I have to be honest, up until a few months ago I had never even heard of Vanuatu. Survivor fans may know of it, as three seasons (I believe) were filmed there but otherwise it hadn’t crossed my radar.
After deciding to spend a bit of time in the South Pacific between leaving Melbourne and travelling Western Australia, we spent some time Googling and looking through Lonely Planet which lead us to Vanuatu for one primary reason: an active volcano on the island of Tanna.
Most people who travel to Vanuatu will arrive through Port Vila on the island of Efate; we were able to fly there directly from Brisbane. Since we were flying through there anyway we decided to stop for two nights and found some pretty cool stuff to do. The town itself doesn’t have much going on. We asked the guy who picked us up from the airport (William) where we should head for dinner, hoping for some local fare but most of the places he pointed us to were for tourists. Even so, we decided to go to a place he mentioned called War Horse Saloon based on his recommendation of delicious ribs.
We walked there from our hotel, which was just on the other side of town – about 4kms away. They had a happy hour special on so we got a few Tuskers (the local beer) and split a plate of ribs. I have to say, they did not disappoint!
We headed back to our accommodation, Fatumaru Lodge, making sure to pick up my personal favourite travel snack on our way – potato chips and beer (if we’re travelling for a whole year, perhaps I should pick another travel snack!). Fatumaru Lodge was just fine for our stay; not far from the airport and walk-able to town. Plus it was air conditioned which was an added bonus!
The next day we walked to EuropCar (a quick 5 minute walk) and started on our tour around Efate Island which is only about 120km all around. Our first stop was the Blue Lagoon. We were initially a little turned off due to it mostly being tourists, but it wasn’t hard to see why. It was a beautiful spot, great swimming and the key attraction that everyone was trying was a rope swing. We stayed there for about an hour, also trying our luck with the rope swing.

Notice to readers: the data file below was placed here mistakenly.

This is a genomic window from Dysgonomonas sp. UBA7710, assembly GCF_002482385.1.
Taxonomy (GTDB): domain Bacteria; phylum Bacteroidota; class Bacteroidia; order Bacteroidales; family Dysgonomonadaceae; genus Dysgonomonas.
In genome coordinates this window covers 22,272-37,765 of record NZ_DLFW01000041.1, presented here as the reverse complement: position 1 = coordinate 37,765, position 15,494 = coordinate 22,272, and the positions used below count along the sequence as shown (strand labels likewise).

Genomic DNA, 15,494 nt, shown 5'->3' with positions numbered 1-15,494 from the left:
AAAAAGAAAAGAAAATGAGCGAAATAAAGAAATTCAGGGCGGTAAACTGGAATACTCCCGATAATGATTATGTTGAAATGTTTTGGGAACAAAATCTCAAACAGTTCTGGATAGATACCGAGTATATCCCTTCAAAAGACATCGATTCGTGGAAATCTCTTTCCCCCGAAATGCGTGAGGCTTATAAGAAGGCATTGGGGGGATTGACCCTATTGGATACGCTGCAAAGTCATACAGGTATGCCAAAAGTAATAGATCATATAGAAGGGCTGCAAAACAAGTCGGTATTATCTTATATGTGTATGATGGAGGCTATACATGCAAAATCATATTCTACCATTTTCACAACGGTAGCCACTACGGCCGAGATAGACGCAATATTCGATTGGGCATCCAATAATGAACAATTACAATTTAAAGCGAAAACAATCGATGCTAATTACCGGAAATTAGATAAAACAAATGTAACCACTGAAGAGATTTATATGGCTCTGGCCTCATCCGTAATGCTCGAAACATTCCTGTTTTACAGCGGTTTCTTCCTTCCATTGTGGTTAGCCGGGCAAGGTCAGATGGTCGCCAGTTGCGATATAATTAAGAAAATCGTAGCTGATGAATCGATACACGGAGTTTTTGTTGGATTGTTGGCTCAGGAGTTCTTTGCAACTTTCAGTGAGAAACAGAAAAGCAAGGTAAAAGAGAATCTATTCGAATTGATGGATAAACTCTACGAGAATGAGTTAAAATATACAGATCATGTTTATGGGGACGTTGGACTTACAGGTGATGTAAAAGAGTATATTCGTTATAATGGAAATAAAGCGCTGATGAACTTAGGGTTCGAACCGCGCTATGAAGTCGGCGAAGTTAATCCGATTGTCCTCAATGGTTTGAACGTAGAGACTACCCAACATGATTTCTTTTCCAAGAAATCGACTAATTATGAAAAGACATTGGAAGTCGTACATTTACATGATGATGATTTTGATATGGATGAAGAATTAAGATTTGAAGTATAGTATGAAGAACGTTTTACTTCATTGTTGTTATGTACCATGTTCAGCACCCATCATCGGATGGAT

Our next stop was Matanawora WWII Relics, where you can snorkel a Corsair that crashed into a bay near the top of Efate. The experience was pretty hilarious. We pulled up to the entrance where there was a sign, but there was also a gate across. James decided to give the number on the sign a call and Erik said to just let ourselves in the gate and he would be over as soon as he could. So we did just that! Half an hour later, Erik came riding up on his bike to show us the War Museum which was basically a shed with a few pictures and plane parts. He asked us to wait while he got the boat ready (i.e. carried the motor down to the ‘dock’). A few minutes later we were on our way, on Erik’s small fishing boat. The tide was low which provided a few challenges, but soon we were out in the bay. We got our snorkels ready and jumped off the boat. There weren’t a lot of rules. In the western world, I’m sure you’d be asked to keep your distance and not touch the plane so to keep it in its natural state. Erik told us to get into the cockpit and grab some pictures!
The plane site is small, so we only snorkeled around for about 10 minutes, and then James flew his drone around a bit before heading back.